24 June 1999 Edition

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Fógraí bháis: PETER O'CONNOR

The death has occurred of Peter O'Connor, one of the last surviving Irish veterans of the International Brigade in the war against fascism in Spain, 1936-39. He was 87. He died peacefully in the early hours of last Saturday morning at Waterford Regional Hospital.

A large crowd attended the mass and the burial on Monday in Ballybricken, Waterford city. At the graveside, Ken Keable played The Coolin on tin whistle and an emotional oration was given by Michael O'Riordan, former Chairman of the Communist Party of Ireland and also a veteran of the Connolly column.

Peter O'Connor was a devoted family man. He was a life-long Pioneer and a man of simple tastes, with an almost child-like sense of humour. Whilst holding firmly to his strong beliefs, he was also at ease with people with different views, tolerant, polite and kind, and always quiet-spoken and modest. He was sweet natured, and a very happy man. To the end he kept in touch with the families of many of the Waterford men who had fought in Spain. He often became emotional when speaking of his comrades who had fought in Spain and took every opportunity to perpetuate their memory, especially Mossie Quinlan of South Parade, Waterford, who was killed at Jarama.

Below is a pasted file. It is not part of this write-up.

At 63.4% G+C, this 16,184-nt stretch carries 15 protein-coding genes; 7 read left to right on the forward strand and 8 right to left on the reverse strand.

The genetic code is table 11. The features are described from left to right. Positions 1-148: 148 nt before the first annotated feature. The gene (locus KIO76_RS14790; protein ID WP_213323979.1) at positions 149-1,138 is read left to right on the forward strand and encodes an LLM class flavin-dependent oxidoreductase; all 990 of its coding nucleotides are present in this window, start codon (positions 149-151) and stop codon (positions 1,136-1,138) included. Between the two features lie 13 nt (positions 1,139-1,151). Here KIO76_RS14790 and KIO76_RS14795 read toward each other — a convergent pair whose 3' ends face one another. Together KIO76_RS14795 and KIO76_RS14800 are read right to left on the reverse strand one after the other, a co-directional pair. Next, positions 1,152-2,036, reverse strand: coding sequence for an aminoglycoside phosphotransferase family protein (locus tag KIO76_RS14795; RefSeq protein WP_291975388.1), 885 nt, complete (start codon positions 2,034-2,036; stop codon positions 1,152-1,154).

Born in County Waterford on 31 March, 1912, into a republican working-class family, he joined Na Fianna at age nine or ten and then the post-Civil War IRA (1929-1934). He participated in the refounding of the Communist Party of Ireland in 1933. He was a delegate to the Republican Congress in 1934 but then had to go to London to seek work. He was awarded the Bronze Medal of the British TUC for recruitment. In December 1936 he went from London to fight in the war against fascism as a member of the Connolly Column of the International Brigade. He fought in the ferocious battles of Jarama and Brunete, resisting the fascist advance to Madrid. Many of his comrades were killed at his side. He helped to carry the body of Charlie Donnelly, the County Tyrone poet, from the battlefield.

He remained a member of the Communist Party of Ireland until his death. In 1996 his union, MSF, joined with SIPTU in publishing his short autobiography, A Soldier of Liberty, in which he wrote, ``You have to believe in something - in a cause that will make the world a better place, or you have wasted your life.''

The Book Centre in Barronstrand Street, Waterford, (051 873823) is creating a window display in honour of this great son of Waterford, and will be selling a A Soldier of Liberty.

By Ken Keable.

An Phoblacht
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Dublin 1
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